Ubuntu 16.04 LTS

It looks like there is official support in the latest ubuntu, not only for Jetson, but also for it’s cousins like CB5-311 (nyan-big) - did anyone try it out?


I just received my TX1 today, I was very disappointed to find out that it apparently doesn’t support 32-bit user programs yet (I was planning on using it to develop some things with Julia with 64-bit ARM, as well as learn to program with CUDA. I already have a Raspberry Pi 3, that I’m using for 32-bit ARM development, since that also only has a 32-bit OS, even though it’s a 64-bit CPU).
Do you know if the 16.04 support will be full 64-bit?

This is actually the 32-bit JTK1 forum…JTK1 supports only 32-bit. JTX1 is currently 64-bit kernel space, 32-bit user space. The 64-bit JTX1 release is probably coming up soon (and should be able to run 32-bit ARMv8 code). You might want to move questions on 32-bit for JTX1 to the other forum, but 32-bit should not be an issue. Keep in mind that ARMv8 32-bit will not necessarily be completely compatible with ARMv7.

I flashed the boot.img-tegra-serial.gz with Win32 Disk Imager to a SDCARD. The TK1 is booting and i can see config dialogs on the serial console. But the network card isnt detected. In u-boot i can ping my root, so the network shoud be ok.
Any hints how to enable the network or to install ubuntu 16.04 via an USB stick?

There is information out there for install of L4T to SD card (or better yet, install normal to eMMC and simply have an alternate boot entry which points to SD card from the eMMC-based config)…L4T is currently just Ubuntu 14.04LTS plus hardware accelerated access files specific to nVidia hardware. I’ve heard of people having success at various non-Ubuntu 14.04 o/s install, but lacking the nVidia-specific hardware access (or at least hardware accelerated access of those files). The information for installing L4T sample rootfs to SD card would be the same as Ubuntu 16, being sure to maintain the step of using the “apply_binaries.sh” script to place the nVidia-specific files on the SD card. Basically you’re replacing sample rootfs via an Ubuntu 16 rootfs, but keeping files specific to hardware on this platform.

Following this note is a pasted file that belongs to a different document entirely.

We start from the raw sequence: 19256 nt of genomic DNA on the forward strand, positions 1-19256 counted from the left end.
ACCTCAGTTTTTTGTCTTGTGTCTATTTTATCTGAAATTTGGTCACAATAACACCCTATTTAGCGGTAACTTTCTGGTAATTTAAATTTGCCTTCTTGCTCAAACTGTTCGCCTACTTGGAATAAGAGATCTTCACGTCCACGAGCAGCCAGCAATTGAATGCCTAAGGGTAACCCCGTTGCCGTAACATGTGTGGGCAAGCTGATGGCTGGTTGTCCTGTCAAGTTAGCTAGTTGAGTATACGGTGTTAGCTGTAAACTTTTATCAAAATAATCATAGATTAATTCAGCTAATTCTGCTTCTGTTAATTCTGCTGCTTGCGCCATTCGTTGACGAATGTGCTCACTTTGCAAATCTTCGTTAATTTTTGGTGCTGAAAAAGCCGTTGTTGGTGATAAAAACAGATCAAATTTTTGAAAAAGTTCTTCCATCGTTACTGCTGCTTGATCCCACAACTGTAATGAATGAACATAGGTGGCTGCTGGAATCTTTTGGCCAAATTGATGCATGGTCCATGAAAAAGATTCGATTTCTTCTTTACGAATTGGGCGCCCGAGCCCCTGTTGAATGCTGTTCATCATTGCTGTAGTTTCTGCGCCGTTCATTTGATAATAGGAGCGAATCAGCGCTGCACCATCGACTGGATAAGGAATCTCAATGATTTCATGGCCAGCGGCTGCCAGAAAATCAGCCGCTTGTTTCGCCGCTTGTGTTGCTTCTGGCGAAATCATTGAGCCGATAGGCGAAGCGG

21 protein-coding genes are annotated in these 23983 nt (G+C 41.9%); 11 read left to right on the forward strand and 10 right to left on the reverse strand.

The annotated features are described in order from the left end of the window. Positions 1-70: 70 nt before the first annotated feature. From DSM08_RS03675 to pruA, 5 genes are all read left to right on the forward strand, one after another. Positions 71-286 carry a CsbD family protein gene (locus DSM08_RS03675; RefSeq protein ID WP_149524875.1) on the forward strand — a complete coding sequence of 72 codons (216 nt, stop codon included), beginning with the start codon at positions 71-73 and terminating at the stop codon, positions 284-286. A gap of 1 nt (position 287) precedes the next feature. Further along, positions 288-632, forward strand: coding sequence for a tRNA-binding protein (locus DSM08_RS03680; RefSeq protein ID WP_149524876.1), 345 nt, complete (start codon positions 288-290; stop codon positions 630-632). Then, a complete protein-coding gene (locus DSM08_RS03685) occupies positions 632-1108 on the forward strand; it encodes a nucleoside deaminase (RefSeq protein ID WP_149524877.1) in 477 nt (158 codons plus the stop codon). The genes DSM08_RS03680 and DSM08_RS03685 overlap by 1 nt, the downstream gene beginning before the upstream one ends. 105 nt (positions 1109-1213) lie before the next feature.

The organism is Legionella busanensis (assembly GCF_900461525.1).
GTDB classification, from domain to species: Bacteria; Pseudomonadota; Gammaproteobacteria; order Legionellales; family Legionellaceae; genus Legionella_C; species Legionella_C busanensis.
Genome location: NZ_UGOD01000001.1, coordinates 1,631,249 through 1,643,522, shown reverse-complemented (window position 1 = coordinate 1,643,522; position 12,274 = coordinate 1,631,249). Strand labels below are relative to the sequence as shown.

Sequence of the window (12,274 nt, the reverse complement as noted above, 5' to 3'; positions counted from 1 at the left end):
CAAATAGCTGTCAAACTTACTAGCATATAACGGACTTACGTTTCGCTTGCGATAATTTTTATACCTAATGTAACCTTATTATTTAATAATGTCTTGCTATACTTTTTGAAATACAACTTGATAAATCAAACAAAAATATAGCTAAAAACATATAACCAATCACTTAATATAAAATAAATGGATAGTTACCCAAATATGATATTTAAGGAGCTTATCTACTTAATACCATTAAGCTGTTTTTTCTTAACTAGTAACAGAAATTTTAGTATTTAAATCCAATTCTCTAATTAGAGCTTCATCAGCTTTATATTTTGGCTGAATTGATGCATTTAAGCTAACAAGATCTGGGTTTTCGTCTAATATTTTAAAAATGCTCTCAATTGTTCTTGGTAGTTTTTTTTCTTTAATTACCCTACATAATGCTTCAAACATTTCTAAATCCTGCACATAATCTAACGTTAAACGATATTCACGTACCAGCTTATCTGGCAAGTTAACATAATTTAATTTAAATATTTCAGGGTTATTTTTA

Do not expect the nVidia-specific files to work with Ubuntu 16.04. The nouveau video driver would be used instead, removing CUDA/GPU access. This is an example of the Xorg X11 server requiring a specific ABI version and all drivers needing to follow that ABI. The ABI differs between Ubuntu 14.04 and newer releases of Ubuntu. Things which are not ABI sensitive will possibly work. It is possible that you’d have to apply_binaries.sh to unpack things, and then manually force reinstall of nouveau to get video working.

Network might be a case of ordinary Ubuntu config issues, I have not experimented with Ubuntu 16 (although there would be specific setup and kernel features for networking, I don’t think there are any ABI issues for networking). It might also be a case of a kernel feature change which is incompatible with the Ubuntu 14.04 setup. Be sure to check what the kernel config was set to versus from an L4T kernel config for networking and network device drivers. You might try manually running “sudo dhclient” while monitoring your router to see if it finds a hit…debugging networking tends to require simultaneous debug of both the device and the router.

FYI, I’ve not heard of anyone using USB stick for a rootfs, I do not know if it is possible…part of the answer is whether u-boot was configured to make this possible. USB hard disk is possible, USB memory stick might not be possible. In any case, the USB memory would have to be formatted as ext4 using GPT partitioning (I’ve used older BIOS partitioning and it seemed to work, but it isn’t guaranteed). Preformatted USB sticks arrive with incompatible VFAT file systems which don’t work for a root partition.